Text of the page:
The biggest near-term risk to industry from a Trump presidency appears to be uncertainty created by efforts to repeal and replace the Affordable Care Act, underscored by the fact that Congressional Republicans are debating whether the undertaking should be legislation that repeals and replaces.
The Affordable Care Act (ACA) brought health insurance to tens of millions of Americans, expanding the number of customers for pharmaceutical companies. If repeal and replace results in a lot fewer people with coverage, that could mean a lot less medication dispensed. And while industry is aware of the risks of government involvement in healthcare purchasing – and is certainly no fan of the fees that helped fund the coverage expansion – strengthening the relative hand of insurance companies to set coverage policies, as many replace proposals would do, is not something sponsors want to see either.
It’s still too early to see how the health insurance reform debate will play out, but it seems safe to say that the exchanges will have been eliminated in one fashion or another by the mid-term elections. What rises in their place – and what Medicaid will eventually look like – remains hard to say, which means companies will be forced to manage their pipelines and price their products without a clear sense of who their customers are going to be and how they will pay for their prescriptions.
Changes At FDA
In the face of all that uncertainly emanating from Capitol Hill and CMS, FDA could end up being seen as a bastion of calm predictability by comparison. Sponsors may not always like what they hear, but the applications move smoothly through. True, the agency is well off last year’s record-setting pace for approvals, but the numerous complete responses letters and other submission dynamics could be setting up a blockbuster 2017.
FDA will of course change in many ways during the Trump administration. Indeed, the sixth iteration of the user fee agreement, if enacted as planned, is already poised to push the agency towards greater use of patient-reported data and post-market evidence. And the 21st Century Cures legislation moving through Congress will give sponsors more flexibility on biomarkers and clinical trial design. (Also see "The Evolution Of 21st Century Cures Legislation" - Pink Sheet, 29 Nov, 2016.)
On top of that will be all the changes that Trump appointees will make. For example, FDA has been uncomfortable, to put it mildly, with the idea of allowing sponsors more latitude on off-label communications. One can expect that attitude to change quickly in the new administration, and if regulation and guidance aren’t immediately forthcoming, sponsors themselves will probably still feel like the line has shifted even without a formal declaration.
But the downside of changes like that, and even just an increase in the rhetoric calling for FDA reform, is that the agency staff itself may begin to feel disheartened. Time spent on internal policy fights is time that can’t be spent advising sponsors, and a staff being constantly told it needs to change its approach may in fact not be able to maintain the currently strong review pace, especially if employees become disillusioned and leave.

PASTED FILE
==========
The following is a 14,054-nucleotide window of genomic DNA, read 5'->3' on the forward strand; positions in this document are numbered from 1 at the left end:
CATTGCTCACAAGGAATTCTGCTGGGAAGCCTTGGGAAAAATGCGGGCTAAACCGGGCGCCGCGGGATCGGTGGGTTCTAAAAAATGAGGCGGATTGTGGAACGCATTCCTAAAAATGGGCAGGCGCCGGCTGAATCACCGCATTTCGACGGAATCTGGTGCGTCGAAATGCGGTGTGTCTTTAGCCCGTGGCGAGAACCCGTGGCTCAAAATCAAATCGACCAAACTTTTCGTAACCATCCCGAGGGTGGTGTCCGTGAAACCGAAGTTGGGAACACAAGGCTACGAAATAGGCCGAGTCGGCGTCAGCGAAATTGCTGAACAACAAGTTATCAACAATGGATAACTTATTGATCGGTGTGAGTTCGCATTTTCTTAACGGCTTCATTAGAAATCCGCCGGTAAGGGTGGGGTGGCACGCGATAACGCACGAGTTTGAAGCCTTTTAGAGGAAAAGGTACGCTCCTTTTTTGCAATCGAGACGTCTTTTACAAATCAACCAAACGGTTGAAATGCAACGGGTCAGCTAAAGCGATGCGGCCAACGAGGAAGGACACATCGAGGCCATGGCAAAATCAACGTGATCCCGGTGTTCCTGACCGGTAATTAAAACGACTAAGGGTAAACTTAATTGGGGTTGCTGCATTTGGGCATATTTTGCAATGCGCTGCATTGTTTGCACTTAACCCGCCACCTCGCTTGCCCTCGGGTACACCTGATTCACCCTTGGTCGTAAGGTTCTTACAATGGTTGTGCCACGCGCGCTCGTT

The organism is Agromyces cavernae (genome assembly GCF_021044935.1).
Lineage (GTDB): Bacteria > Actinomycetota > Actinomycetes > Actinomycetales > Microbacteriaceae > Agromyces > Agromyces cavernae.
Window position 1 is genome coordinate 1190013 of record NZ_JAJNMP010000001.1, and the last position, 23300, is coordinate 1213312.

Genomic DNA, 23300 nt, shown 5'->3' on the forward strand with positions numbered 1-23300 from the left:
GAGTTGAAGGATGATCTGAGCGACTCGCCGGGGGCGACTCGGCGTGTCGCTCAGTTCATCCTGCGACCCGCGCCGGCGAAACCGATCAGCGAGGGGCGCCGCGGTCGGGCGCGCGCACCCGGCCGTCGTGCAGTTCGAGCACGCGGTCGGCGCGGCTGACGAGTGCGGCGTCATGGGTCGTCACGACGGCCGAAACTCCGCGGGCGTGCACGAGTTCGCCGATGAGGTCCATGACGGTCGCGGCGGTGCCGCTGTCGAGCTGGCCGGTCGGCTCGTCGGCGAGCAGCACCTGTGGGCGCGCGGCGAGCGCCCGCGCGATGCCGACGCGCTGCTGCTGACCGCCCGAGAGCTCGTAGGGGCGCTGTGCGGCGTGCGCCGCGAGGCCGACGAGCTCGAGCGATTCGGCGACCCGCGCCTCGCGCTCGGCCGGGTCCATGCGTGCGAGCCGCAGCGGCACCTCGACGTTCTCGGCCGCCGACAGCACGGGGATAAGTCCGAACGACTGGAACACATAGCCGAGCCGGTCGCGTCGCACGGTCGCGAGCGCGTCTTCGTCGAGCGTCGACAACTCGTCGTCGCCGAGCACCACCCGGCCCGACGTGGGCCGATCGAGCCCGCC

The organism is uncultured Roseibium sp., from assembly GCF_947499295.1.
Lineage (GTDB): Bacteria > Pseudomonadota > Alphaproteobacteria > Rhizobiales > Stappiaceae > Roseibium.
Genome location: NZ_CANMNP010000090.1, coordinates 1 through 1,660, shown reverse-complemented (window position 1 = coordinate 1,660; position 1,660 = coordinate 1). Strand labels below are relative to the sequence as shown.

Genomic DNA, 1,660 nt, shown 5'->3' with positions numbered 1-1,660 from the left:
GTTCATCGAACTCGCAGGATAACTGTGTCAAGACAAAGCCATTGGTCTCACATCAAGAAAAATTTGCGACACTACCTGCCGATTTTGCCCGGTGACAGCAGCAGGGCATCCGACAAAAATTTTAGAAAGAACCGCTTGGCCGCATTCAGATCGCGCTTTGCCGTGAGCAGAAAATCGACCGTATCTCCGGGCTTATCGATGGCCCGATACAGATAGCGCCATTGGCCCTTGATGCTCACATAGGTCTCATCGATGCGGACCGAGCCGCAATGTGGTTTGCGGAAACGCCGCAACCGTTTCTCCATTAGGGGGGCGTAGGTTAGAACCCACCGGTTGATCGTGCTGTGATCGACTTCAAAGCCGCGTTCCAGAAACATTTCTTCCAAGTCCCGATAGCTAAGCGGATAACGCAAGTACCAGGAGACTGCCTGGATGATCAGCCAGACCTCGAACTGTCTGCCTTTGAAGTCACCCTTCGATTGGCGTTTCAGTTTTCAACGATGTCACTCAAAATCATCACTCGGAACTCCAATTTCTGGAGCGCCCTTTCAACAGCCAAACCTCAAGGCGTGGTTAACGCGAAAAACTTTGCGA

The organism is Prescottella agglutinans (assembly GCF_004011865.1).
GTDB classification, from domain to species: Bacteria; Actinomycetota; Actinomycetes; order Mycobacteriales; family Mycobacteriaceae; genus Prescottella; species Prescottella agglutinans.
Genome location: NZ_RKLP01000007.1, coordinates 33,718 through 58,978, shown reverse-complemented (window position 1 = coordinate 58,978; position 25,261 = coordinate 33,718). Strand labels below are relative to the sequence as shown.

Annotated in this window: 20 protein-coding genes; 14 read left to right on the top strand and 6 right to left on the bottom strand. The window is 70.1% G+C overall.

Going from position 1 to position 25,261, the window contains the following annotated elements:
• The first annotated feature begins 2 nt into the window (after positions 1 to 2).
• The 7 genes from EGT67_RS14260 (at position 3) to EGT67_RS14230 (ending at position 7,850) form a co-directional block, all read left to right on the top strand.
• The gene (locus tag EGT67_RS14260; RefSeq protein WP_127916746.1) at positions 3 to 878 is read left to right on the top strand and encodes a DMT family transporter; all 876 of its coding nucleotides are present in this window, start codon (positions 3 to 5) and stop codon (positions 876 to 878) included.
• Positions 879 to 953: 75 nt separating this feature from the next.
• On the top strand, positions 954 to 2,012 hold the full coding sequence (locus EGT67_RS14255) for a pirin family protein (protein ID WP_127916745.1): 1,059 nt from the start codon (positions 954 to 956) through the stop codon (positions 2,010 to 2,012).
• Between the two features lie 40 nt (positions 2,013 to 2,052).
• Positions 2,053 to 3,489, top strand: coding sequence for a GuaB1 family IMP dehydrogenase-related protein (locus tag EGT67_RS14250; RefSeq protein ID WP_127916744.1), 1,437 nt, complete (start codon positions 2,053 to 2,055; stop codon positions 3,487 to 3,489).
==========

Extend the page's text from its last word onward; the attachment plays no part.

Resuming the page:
The Signature Issues
Those are the kind of risks and benefits that industry would be facing under any Republican president. Where companies may face special risks are around Trump’s signature issues of immigration and trade. The pharma industry relies on both, and the incoming president has expressed, shall we say, some deep skepticism about them. Undocumented workers aren’t key to pharma’s business planning, but many of the proposals being developed by the administration would even eliminate visas for highly skilled workers, meaning that companies might not be able to recruit, or even just relocate, executives and scientists as needed.
On trade, pharma long ago transitioned much of its product manufacturing oversees, and any successful effort by Trump to Bring Jobs Back through tariffs would be incredibly disruptive. It’s uncertain how much Trump could even accomplish on that front, though, given that his position is an outlier within the Republican party, and building bridges to anti-trade Democrats might make accomplishing other parts of his agenda more complicated.
When it comes to the status of jobs in the US at risk of moving overseas, pharma should pay careful attention to the situation with the Carrier factory in Indiana. The company had earlier announced plans to relocate production to Mexico, and the decision had been a focus of Trump’s campaign. He’s going to be president now, and the company has changed its mind. It’s unclear what motivated the switch – financial or regulatory concessions from the state, perhaps, or potentially a decision by the defense-contracting parent company to encourage good relations with the incoming head of state. The terms of the arrangement will probably become clear eventually.
Does that mean that pharma firms contemplating moving research or production overseas, as many have done over the years, should try to cut a deal with Trump to keep the jobs in the states? If it would allow the administration the opportunity for a good public relations moment, it could be worth a try.
But any firms undertaking that strategy should realize they are playing with bright, orange fire. For firms that don’t get too close to the flame, however, its basic Republican glow and the fundamentally solid economy the new president will inherit likely means that industry is looking at a great four years.
This article is part of Scrip 100's Futurology chapter. For other articles in this chapter please see:
- Brexit: What Can The Life Sciences Industry Do About It?
- Therapeutic Progress Amid Political Turbulence: Could 2017 Be Pharma's Year?